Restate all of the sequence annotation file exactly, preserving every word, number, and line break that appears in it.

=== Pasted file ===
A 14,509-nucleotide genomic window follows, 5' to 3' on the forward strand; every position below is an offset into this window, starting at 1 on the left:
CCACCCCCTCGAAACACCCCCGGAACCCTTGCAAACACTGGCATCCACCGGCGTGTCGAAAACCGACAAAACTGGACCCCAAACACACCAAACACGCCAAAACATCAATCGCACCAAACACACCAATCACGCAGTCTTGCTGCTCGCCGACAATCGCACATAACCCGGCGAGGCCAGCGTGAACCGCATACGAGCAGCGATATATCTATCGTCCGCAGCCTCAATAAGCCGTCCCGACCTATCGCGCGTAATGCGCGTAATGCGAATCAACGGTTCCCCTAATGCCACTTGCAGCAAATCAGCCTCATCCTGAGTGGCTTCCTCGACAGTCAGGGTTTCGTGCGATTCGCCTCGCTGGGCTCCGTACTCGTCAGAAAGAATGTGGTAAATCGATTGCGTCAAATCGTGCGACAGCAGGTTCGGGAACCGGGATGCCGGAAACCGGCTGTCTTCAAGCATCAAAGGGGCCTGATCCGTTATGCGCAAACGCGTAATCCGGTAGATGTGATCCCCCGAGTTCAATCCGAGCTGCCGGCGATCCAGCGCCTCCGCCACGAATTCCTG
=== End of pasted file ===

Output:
A 14,509-nucleotide genomic window follows, 5' to 3' on the forward strand; every position below is an offset into this window, starting at 1 on the left:
CCACCCCCTCGAAACACCCCCGGAACCCTTGCAAACACTGGCATCCACCGGCGTGTCGAAAACCGACAAAACTGGACCCCAAACACACCAAACACGCCAAAACATCAATCGCACCAAACACACCAATCACGCAGTCTTGCTGCTCGCCGACAATCGCACATAACCCGGCGAGGCCAGCGTGAACCGCATACGAGCAGCGATATATCTATCGTCCGCAGCCTCAATAAGCCGTCCCGACCTATCGCGCGTAATGCGCGTAATGCGAATCAACGGTTCCCCTAATGCCACTTGCAGCAAATCAGCCTCATCCTGAGTGGCTTCCTCGACAGTCAGGGTTTCGTGCGATTCGCCTCGCTGGGCTCCGTACTCGTCAGAAAGAATGTGGTAAATCGATTGCGTCAAATCGTGCGACAGCAGGTTCGGGAACCGGGATGCCGGAAACCGGCTGTCTTCAAGCATCAAAGGGGCCTGATCCGTTATGCGCAAACGCGTAATCCGGTAGATGTGATCCCCCGAGTTCAATCCGAGCTGCCGGCGATCCAGCGCCTCCGCCACGAATTCCTG